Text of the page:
The ball drop in New York City's Times Square on New Year's Eve is going to look a little bit different in 2020.
Times Square's New Year's Eve festivities began on Dec. 31, 1904, in a celebration that marked both the new year and the renaming of Longacre Square as Times Square after The New York Times moved into the Times Building (now One Times Square).
Here's the front page of The New York Times from Jan. 1, 1905:
While Times Square has seen crowds, fireworks, and other New Year's Eve festivities since 1904, it wasn't until 1907 that the celebration featured the iconic "ball drop." In a 2015 article looking back at the history of New Year's celebrations in Times Square, The New York Times wrote:
The marriage of The Times and New Year’s Eve began Dec. 31, 1904, when the newspaper moved its headquarters from Lower Manhattan into a 24-story tower bounded by Broadway, Seventh Avenue and West 42nd Street. The intersection, and the area around it, had been known a year earlier as Longacre Square. The Times saw to it that the name was changed.
When the first firework shot 1,000 feet into the air, the crowd below knew the new year had arrived. “No more beautiful picture was ever limned in fire on the curtain of midnight,” The Times said in its lead news article on Page 1, using the cool, dispassionate, objective style of writing for which it was renowned. “From base to dome, the giant structure was alight — a torch to usher in the new born, a funeral pyre for the old which pierced the very heavens.”
After two more years of pyrotechnics, The Times found a less flammable way to signal the moment of midnight: an iron-and-wood ball, five feet in diameter, on which 100 25-watt bulbs were mounted. It was to be lowered down a flagstaff at midnight on Dec. 31, 1907.
A spokesperson for the Times Square Alliance confirmed to Snopes that this will truly be the first time that crowds will be prohibited from gathering to celebrate New Year's Eve.
The streets won't be completely empty, however. The New York Times reports that there will be a few hundred people (compared to hundreds of thousands in previous years) gathered for the celebration, including dozens of front-line workers:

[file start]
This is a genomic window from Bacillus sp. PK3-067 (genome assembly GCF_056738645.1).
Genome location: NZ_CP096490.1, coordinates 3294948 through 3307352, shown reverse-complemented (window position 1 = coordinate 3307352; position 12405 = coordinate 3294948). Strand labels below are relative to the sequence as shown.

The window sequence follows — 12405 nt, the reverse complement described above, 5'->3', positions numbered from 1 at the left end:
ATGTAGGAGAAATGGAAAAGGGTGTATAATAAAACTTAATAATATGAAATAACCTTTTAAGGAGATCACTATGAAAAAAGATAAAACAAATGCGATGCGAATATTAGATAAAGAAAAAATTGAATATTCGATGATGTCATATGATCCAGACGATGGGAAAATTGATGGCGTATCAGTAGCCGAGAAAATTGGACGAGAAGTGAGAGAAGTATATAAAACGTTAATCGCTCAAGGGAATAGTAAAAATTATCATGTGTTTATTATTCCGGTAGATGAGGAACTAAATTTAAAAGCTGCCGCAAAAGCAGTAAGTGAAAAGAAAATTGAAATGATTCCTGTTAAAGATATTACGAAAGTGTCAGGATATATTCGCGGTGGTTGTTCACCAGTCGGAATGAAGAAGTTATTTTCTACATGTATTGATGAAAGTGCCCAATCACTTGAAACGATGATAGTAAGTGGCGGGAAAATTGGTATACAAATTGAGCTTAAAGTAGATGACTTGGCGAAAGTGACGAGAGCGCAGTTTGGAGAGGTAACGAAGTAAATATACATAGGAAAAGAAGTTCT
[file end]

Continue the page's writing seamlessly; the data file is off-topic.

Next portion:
This New Year’s Eve, just a few hundred will gather in the square — dozens of frontline workers among them — and only then by special invitation. With temperatures checked and face masks secured, they will represent a nation holding a mirror to the lips of 2020 to confirm that there is no fogging, that the year has mercifully ceased to be.
It should also be noted that this is not the first time festivities in Times Square have been impacted by current events. During World War I, Times Square was open to the public, but the festivities were rather subdued. On Jan 1, 1918, The New York Times wrote that the new year "slunk in with rubber shoes on":
The following year, the war was over, and according to a Jan. 1, 1919, article from the Brooklyn Eagle, the city was to have its "First Real New Year's Eve in 3 years." This new year's took place in the middle of the 1918-19 influenza pandemic. While many people still gathered in Times Square in celebration of the new year and the end of the war, this may have helped spread the disease. The CDC notes that a "third wave" of the pandemic arose around this time, and in January 1919 "seven-hundred and six cases of influenza and 67 deaths [were] reported in New York City, triggering fear of a recurrence of severe flu activity."
The New Year's festivities were also subdued during the second world war. In 1942 and 1943, for instance, no ball was dropped in Times Square, nor were there any fireworks or bright neon displays, due to dim-outs related to World War II. While these dim-outs (cities turned off their lights as protection against air attacks) made the festivities a little less bright, crowds still gathered in Times Square during these years.
The New York Daily News wrote on Dec. 31, 1942:
It will be furious and festive - this New Year's Eve. The night clubs will be jammed - more than ever, this year, they say. So will the theaters and the restaurants.... and yet, it's going to be different. The cast of war lies over New York. The fabled lights, the long miles of neon tubing and the winking spectaculars of Broadway are dimmed out.
So in the 1940s, the New Year's Eve celebrations in Times Square saw crowds, but no ball drop and no bright lights. In 2020, the celebration will feature a ball drop, but no crowds.
Every year as the clock nears midnight on December 31, the eyes of the world turn once more to the dazzling lights and bustling energy of Times Square. Anticipation runs high. New Year's Eve at the symbolic center of New York City has become more than just a celebration — it's a global tradition.
The world holds its breath, and cheers as the clocks strike twelve.
As the famous New Year's Eve Ball descends atop One Times Square, countless people watch Times Square, nationwide, and throughout the world and are united in bidding collective farewell to the departing year and expressing joy and hope for the year ahead.
Due to the ongoing COVID-19 pandemic, NYE 2021 will NOT be open to the public this year — but there will be live performances, and we hope all of you will enjoy the virtual celebrations safely from the comfort of your own home. New Year's Eve 2021 might look a little different than usual, but one thing that will never change is the ticking of time and the arrival of a New Year at midnight on December 31st. Celebrate with us virtually in an enhanced celebration that will bring Times Square and the Ball Drop to you no matter where you are.